My debt to a fictional PI, and the man who created him
The songs and albums of Johnny Duhan are often referred to in the Jack Taylor stories of Ken Bruen. Here, the singer-songwriter explains how he first became aware of the fact and what it has meant to him over the years
I was sad to learn from one of Ken Bruen's many American followers recently that Ken's most famous private dick, Jack Taylor (a Galway legend by this stage), has decided, after the publication of Green Hell (the 11th instalment of Jack's hairy investigative shenanigans around Galway City), to hang up his badge and fade into the misty sunset somewhere south of Mutton Island, the bunghole of Galway City.
A US fan of Ken's, who contacted me, John McKenna (not the Irish ex-RTE John MacKenna with the a in his Mac, but one of the many fervent US followers of Jack Taylor who have purchased my albums over the years on the strength of Jack's recommendation), informed me that "in Mr Bruen's new book, on page 190, after one of his harrowing escapades out in the dank streets of the tribal city, Jack, back on the drink, comments: 'When I got to my apartment I found Johnny Duhan had sent me a copy of his new album, Winter. The first track might have been written by my own heart, Charity of Pain. I muttered, "God bless your genius soul, Johnny.'"
I first learned that Jack Taylor was a fan of my songs way back when part one of the Jack Taylor series, The Guards, was published in 2001, to a fanfare of glowing international reviews. The surprise discovery came to me in the public forum of an anniversary concert held by Brandon Books in a hotel in Dingle at which Ken and I (both Brandon authors at the time) were part of the billing. I had known that Ken was an admirer of my songwriting for some time, and though we had travelled to Kerry together for the Brandon celebratory event and were even nesting at the same five-star guest house on the sea-front across from the dark choppy waters where the famous dolphin Fungi was said to entertain the bathers, he managed to take me completely by surprise.
In the middle of his reading performance at the concert that night, the title of my first album, Just Another Town, tripped lightly off Ken's tongue-in-cheek in the context of being one of Jack Taylor's favourite albums (the only other person who had given Just Another Town top rating before this time was RTE's John MacKenna in his seminal series of radio documentaries on Irish and international songwriters, Songpeople).
I can't recall the exact comment that Jack made on my album in the pages of The Guards and I can't look it up because the singer Ronnie Drew (a big fan of crime fiction in his day) borrowed my signed copy during a visit to our home a year or so before he died. But that first appearance of my name in Ken's novel led on to many other mentions of my albums and songs in Ken's pages as the Jack Taylor series unfolded over the next 15 years, and each mention of my name in the books resulted in a hike in worldwide sales of my albums (not spectacular numbers but enough to keep the motor chugging in my craft as it strained against the ever-changing currents of the mainstream).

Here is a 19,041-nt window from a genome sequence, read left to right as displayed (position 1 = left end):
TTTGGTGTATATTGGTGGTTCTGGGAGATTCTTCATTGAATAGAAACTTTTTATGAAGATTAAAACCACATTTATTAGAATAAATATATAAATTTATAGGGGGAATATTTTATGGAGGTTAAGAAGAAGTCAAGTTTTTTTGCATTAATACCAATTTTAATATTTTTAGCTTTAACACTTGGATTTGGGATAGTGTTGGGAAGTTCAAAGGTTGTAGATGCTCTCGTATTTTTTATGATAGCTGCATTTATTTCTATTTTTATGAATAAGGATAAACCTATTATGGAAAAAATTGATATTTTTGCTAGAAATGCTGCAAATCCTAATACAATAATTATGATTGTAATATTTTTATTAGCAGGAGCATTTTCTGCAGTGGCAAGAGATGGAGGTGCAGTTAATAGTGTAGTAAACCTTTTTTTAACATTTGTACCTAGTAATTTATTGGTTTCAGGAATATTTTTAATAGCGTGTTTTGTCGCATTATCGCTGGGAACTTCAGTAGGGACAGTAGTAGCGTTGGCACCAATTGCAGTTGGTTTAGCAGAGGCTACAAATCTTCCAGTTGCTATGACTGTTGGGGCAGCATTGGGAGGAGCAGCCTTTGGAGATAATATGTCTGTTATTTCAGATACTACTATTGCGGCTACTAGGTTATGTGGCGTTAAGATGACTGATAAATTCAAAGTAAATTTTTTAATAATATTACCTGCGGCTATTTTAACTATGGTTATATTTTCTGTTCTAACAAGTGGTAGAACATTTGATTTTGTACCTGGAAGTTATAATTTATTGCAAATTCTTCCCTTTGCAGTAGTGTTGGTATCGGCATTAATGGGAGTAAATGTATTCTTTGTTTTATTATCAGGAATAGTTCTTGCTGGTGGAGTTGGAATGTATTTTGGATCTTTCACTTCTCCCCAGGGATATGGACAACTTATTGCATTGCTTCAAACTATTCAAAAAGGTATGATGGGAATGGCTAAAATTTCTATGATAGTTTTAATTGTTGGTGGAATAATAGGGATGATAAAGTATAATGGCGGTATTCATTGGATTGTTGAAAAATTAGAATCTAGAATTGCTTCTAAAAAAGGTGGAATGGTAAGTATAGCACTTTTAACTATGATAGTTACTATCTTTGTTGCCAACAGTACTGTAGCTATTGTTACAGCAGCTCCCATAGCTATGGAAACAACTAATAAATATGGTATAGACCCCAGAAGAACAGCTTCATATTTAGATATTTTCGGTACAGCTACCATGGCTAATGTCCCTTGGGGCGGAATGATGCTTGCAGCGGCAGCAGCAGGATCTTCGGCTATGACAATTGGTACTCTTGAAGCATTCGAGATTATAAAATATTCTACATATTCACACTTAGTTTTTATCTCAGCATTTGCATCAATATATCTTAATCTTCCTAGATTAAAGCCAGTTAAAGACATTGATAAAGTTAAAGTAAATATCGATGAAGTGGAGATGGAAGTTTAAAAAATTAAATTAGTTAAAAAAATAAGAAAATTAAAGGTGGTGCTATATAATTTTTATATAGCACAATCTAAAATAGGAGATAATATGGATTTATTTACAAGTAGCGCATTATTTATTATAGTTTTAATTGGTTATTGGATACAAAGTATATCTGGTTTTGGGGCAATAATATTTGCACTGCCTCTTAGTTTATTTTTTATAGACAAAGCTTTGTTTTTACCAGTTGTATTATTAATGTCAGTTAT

Because my name and the titles of my songs and albums feature in quite a few of the Jack Taylor novels, I have read many of them over the years (motivated by vanity mainly, it must be admitted), and I've been impressed by the contemporary feel Ken strives to bring to his work.
While scouring the dark, narrow lanes and antique bars around Shop Street in pursuit of rough justice, Jack opened a window on the disturbing nature of popular culture. The Galway that Ken portrays is a microcosm not only of other Irish cities but of cities all over the world, as they draw on the vices as well as the graces emanating from the heart of universal culture in our time, the US.
Some years back, another of Ken's ardent American admirers, Rod Norman, who ran a popular online blog, Signs & Wonders, questioned me on how I had got to know Ken. This was my answer: "A friend told me that Ken liked my songs at a time when few in the music business acknowledge my existence, even in Ireland. I hadn't a clue who Ken was at that time. When we eventually met at a coffee shop on Quay Street, we immediately hit it off. Our mutual love of poetry and song kept the conversation burning from the word go."
When the Jack Taylor novels first appeared I found it unusual that a rural ex-guard should have such a fixation on poetry and song. In Galway, Jack was a bit of an outsider. He didn't mingle with the arty set and never received invitations from the literati to attend art functions or literary events.
He was well respected by the ordinary Galway citizenry, however, and the poor and disadvantaged always had a soft spot for him because of his innate sympathy for the downtrodden. He will be missed also by the growing number of aggrieved citizens in the city who more and more are being affected by the growing crime wave that the regular Garda force seem hard pressed to contain.
As a mark of gratitude for gaining me so many sympathetic listeners around the world, I would like to take this opportunity to extend an open invitation to Ken and his wife Phil and their daughter Grace to attend a solo show I have coming up in the Town Hall, Galway on September 18. Who knows? Maybe Jack himself might even show up and give us a reading from Green Hell.
At a time when the general public seem interested only in mega gigs, I can't assure him of a full house, but I'm sure Jack will appreciate the gambit I often draw on for low turnouts: "The glass may be only half full, but that's what keeps me sober."